U.S. Rep. Cynthia Lummis says some of her Wyoming constituents are so worried about the reinstatement of federal estate taxes that they plan to discontinue dialysis and other life-extending medical treatments so they can die before Dec. 31. Lummis…said many ranchers and farmers in the state would rather pass along their businesses — “their life’s work” — to their children and grandchildren than see the federal government take a large chunk. “If you have spent your whole life building a ranch, and you wanted to pass your estate on to your children, and you were 88 years old and on dialysis, and the only thing that was keeping you alive was that dialysis, you might make that same decision,” Lummis told reporters.

The class-warfare crowd doubtlessly will dismiss these concerns, but they should set aside their ideology and do some research. Four years ago, two Australian scholars published an article on this issue in Topics in Economic Analysis & Policy, which is published by the Berkeley Electronic Press. Entitled “Did the Death of Australian Inheritance Taxes Affect Deaths?”, their paper looked at the roles of tax, incentives, and death rates. The abstract has an excellent summary.

In 1979, Australia abolished federal inheritance taxes. Using daily deaths data, we show that approximately 50 deaths were shifted from the week before the abolition to the week after. This amounts to over half of those who would have been eligible to pay the tax. …our results imply that over the very short run, the death rate may be highly elastic with respect to the inheritance tax rate.

And here’s a graph from the article, which shows how many affected taxpayers managed to delay death until the tax went away.

Obama and other class-warfare politicians now want to run this experiment in reverse. I already noted in another blog post that there are Americans who are acutely aware of the hugely beneficial tax implications if they die in 2010. In other words, Congresswoman Lummis almost certainly is right.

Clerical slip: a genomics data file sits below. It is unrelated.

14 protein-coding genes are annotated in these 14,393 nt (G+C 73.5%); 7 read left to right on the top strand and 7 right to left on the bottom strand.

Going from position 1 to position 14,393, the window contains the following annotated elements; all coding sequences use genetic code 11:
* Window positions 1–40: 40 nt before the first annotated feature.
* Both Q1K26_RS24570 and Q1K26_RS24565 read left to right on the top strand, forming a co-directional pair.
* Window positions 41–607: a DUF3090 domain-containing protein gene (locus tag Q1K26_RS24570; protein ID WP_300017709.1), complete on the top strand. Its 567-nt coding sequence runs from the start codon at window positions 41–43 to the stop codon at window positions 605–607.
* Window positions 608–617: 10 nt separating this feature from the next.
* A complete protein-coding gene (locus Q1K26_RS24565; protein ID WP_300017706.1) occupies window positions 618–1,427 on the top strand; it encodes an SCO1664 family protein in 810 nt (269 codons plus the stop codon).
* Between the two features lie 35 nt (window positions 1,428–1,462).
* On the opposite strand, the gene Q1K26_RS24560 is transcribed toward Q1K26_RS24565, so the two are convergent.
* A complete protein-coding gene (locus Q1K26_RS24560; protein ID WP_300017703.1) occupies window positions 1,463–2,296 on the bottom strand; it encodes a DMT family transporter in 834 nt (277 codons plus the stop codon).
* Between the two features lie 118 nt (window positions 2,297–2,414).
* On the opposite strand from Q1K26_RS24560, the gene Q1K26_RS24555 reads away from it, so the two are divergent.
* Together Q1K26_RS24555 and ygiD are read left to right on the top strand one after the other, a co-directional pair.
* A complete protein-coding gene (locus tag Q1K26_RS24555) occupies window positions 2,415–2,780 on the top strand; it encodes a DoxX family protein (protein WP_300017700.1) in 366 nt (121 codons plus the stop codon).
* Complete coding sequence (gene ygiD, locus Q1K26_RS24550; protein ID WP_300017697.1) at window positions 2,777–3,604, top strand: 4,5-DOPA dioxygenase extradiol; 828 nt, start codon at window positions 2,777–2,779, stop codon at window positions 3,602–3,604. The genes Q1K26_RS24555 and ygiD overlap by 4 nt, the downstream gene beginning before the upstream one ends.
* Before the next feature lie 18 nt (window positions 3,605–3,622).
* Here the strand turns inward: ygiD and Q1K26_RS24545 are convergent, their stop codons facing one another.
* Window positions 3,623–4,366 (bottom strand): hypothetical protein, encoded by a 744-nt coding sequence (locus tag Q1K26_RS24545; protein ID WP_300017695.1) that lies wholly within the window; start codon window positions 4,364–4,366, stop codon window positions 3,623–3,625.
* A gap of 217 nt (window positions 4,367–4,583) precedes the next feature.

I don’t actually think that Obama, Rangel, Baucus and the rest of the big-government crowd should be blamed for any premature deaths that occur. But I definitely think that they should be asked if they feel any sense of guilt, remorse, and/or indirect responsibility.

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The “good government” crowd tells us that voting is a “civic duty.” When I hear that type of nonsense, it makes me want to deliberately stay home.

But I did actually vote today, in part to avoid lines on Tuesday and in part because I leave that morning for a speech in Florida. But why did I bother? The odds of my vote making a difference in any race are so infinitesimally small that there’s no logical reason to vote. But that’s if you view voting as an “investment good” – i.e., you vote in hopes of influencing the outcome.

Voting only make sense as a “consumption good.” In other words, you do it just for the sheer joy of voting against someone (or, in very rare cases, because you actually want to vote for someone).

Some libertarians argue that voting is wrong, for any reason, because it legitimizes the current system. This is the sentiment that motivates this t-shirt, and it also is the title of P.J. O’Rourke’s new book. But that argument, while superficially appealing, doesn’t make sense. Does anyone actually think that the corrupt crowd in Washington will suddenly stop stealing our money and trying to control our lives if fewer people decide to vote? I don’t think it would have the slightest impact on their behavior.

I’m not saying people should vote, but don’t delude yourself into thinking that you can escape the predations of the political class if you opt out. Pericles, way back around 430 B.C., supposedly said that, “Just because you do not take an interest in politics doesn’t mean politics won’t take an interest in you.”

I’m not sure if that’s a real quote, but it sure is accurate.

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At least this form of stimulus might work.

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HEAVEN OR HELL

While walking down the street one day a Corrupt Senator was tragically hit by a car and died.

His soul arrives in heaven and is met by St. Peter at the entrance.

“Welcome to heaven,” says St. Peter. “Before you settle in, it seems there is a problem. We seldom see a high official around these parts, you see, so we’re not sure what to do with you.”

“No problem, just let me in,” says the Senator.

“Well, I’d like to, but I have orders from the higher ups. What we’ll do is have you spend one day in hell and one in heaven. Then you can choose where to spend eternity.”

“Really?, I’ve made up my mind. I want to be in heaven,” says the Senator.

“I’m sorry, but we have our rules.”

And with that, St. Peter escorts him to the elevator and he goes down, down, down to hell.